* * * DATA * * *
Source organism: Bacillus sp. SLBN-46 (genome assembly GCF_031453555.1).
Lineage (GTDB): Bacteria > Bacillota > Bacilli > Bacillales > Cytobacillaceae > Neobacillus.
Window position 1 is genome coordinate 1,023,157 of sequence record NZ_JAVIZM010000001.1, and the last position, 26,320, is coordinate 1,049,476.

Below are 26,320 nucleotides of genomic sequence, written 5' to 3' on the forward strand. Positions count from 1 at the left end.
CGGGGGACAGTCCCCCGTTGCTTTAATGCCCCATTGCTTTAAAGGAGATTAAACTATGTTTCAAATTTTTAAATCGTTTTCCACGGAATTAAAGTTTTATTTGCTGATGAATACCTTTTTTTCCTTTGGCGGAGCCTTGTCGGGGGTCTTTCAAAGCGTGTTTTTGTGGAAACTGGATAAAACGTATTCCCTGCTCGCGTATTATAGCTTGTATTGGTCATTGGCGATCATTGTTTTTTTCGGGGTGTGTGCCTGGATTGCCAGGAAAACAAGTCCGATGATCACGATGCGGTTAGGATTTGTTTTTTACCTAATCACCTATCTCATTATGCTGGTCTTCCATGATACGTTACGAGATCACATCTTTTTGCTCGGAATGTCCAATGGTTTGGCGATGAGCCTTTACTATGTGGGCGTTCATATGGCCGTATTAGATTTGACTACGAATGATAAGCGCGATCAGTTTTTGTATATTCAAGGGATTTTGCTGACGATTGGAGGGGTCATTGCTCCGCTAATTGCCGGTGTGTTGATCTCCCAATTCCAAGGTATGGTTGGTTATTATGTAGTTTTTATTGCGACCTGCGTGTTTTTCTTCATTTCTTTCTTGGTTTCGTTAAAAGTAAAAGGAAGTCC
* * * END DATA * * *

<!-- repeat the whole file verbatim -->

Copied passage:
Source organism: Bacillus sp. SLBN-46 (genome assembly GCF_031453555.1).
Lineage (GTDB): Bacteria > Bacillota > Bacilli > Bacillales > Cytobacillaceae > Neobacillus.
Window position 1 is genome coordinate 1,023,157 of sequence record NZ_JAVIZM010000001.1, and the last position, 26,320, is coordinate 1,049,476.

Below are 26,320 nucleotides of genomic sequence, written 5' to 3' on the forward strand. Positions count from 1 at the left end.
CGGGGGACAGTCCCCCGTTGCTTTAATGCCCCATTGCTTTAAAGGAGATTAAACTATGTTTCAAATTTTTAAATCGTTTTCCACGGAATTAAAGTTTTATTTGCTGATGAATACCTTTTTTTCCTTTGGCGGAGCCTTGTCGGGGGTCTTTCAAAGCGTGTTTTTGTGGAAACTGGATAAAACGTATTCCCTGCTCGCGTATTATAGCTTGTATTGGTCATTGGCGATCATTGTTTTTTTCGGGGTGTGTGCCTGGATTGCCAGGAAAACAAGTCCGATGATCACGATGCGGTTAGGATTTGTTTTTTACCTAATCACCTATCTCATTATGCTGGTCTTCCATGATACGTTACGAGATCACATCTTTTTGCTCGGAATGTCCAATGGTTTGGCGATGAGCCTTTACTATGTGGGCGTTCATATGGCCGTATTAGATTTGACTACGAATGATAAGCGCGATCAGTTTTTGTATATTCAAGGGATTTTGCTGACGATTGGAGGGGTCATTGCTCCGCTAATTGCCGGTGTGTTGATCTCCCAATTCCAAGGTATGGTTGGTTATTATGTAGTTTTTATTGCGACCTGCGTGTTTTTCTTCATTTCTTTCTTGGTTTCGTTAAAAGTAAAAGGAAGTCC